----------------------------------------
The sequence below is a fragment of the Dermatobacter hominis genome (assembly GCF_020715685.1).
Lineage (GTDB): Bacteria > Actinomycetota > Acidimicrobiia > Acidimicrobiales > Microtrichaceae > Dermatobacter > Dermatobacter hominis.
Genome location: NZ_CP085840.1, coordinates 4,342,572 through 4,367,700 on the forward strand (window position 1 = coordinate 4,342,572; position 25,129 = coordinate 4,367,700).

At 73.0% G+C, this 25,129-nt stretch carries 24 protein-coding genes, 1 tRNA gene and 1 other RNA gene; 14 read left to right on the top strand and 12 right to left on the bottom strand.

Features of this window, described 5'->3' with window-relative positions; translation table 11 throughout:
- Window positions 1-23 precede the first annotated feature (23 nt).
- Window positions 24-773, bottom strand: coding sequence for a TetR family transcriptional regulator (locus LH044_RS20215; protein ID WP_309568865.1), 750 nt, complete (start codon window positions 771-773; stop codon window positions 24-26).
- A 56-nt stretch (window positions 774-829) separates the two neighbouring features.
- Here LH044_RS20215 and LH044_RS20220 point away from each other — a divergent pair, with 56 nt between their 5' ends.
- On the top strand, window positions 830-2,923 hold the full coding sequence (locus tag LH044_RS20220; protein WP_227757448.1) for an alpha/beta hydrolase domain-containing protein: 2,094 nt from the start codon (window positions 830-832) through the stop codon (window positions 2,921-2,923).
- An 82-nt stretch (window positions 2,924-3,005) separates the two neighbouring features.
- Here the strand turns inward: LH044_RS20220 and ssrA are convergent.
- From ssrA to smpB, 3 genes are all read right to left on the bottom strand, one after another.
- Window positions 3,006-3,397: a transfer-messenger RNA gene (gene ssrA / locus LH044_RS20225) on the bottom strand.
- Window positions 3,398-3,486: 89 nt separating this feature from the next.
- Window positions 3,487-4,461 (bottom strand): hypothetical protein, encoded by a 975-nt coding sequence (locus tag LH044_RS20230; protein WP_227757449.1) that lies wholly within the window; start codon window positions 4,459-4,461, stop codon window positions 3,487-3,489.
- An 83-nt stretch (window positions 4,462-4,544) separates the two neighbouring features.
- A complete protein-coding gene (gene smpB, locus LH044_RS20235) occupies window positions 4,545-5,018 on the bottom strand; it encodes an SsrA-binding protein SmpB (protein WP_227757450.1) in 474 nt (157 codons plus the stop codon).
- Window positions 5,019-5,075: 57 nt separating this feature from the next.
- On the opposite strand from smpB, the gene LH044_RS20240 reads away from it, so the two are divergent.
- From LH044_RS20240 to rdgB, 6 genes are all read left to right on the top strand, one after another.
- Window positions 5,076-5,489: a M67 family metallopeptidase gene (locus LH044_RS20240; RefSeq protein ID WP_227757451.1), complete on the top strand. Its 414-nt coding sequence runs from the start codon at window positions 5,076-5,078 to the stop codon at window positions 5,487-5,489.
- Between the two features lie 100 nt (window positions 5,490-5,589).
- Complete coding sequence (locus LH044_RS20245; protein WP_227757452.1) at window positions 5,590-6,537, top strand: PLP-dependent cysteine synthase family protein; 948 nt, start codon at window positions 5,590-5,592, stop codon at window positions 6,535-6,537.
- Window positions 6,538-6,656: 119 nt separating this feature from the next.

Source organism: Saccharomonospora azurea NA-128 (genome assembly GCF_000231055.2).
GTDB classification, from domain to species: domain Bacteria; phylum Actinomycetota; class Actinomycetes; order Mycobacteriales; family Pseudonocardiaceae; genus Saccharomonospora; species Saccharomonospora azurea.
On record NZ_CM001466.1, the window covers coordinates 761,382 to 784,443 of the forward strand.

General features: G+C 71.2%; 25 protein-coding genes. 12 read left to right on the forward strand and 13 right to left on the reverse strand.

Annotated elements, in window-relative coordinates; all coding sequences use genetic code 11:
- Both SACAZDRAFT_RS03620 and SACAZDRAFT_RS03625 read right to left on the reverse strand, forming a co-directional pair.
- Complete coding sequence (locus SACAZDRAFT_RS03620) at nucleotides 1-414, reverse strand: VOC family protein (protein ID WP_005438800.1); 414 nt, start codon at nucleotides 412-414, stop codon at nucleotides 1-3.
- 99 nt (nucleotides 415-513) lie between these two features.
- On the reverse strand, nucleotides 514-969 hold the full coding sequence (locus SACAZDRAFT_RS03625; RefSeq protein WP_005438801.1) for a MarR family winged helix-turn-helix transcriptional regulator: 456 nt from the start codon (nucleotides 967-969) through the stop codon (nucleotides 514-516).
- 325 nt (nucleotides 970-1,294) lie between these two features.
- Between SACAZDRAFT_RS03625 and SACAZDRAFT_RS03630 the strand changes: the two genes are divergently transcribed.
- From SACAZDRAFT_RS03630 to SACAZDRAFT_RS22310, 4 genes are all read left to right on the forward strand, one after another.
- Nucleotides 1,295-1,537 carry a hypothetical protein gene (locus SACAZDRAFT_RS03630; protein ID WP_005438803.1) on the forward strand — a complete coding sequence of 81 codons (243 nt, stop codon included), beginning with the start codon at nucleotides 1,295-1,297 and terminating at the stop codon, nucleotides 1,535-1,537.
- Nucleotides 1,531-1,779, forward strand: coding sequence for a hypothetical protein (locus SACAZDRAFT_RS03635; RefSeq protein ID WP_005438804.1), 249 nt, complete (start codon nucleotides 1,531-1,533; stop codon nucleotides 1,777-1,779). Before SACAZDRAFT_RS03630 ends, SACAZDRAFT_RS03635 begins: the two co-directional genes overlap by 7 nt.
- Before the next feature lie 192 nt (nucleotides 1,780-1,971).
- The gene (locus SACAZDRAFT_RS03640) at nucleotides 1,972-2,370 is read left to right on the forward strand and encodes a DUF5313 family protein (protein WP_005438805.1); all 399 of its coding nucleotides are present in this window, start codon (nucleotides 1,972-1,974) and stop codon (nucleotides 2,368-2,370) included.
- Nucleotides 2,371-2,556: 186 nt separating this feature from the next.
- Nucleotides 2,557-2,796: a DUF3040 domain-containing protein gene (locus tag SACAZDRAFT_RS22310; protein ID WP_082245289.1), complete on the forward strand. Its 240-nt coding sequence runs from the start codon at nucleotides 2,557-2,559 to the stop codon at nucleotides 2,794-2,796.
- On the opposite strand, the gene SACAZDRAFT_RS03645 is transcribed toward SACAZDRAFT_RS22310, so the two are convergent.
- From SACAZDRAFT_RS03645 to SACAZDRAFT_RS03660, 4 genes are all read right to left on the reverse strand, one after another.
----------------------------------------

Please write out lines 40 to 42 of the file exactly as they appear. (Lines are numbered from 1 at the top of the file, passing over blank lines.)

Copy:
- Before the next feature lie 192 nt (nucleotides 1,780-1,971).
- The gene (locus SACAZDRAFT_RS03640) at nucleotides 1,972-2,370 is read left to right on the forward strand and encodes a DUF5313 family protein (protein WP_005438805.1); all 399 of its coding nucleotides are present in this window, start codon (nucleotides 1,972-1,974) and stop codon (nucleotides 2,368-2,370) included.
- Nucleotides 2,371-2,556: 186 nt separating this feature from the next.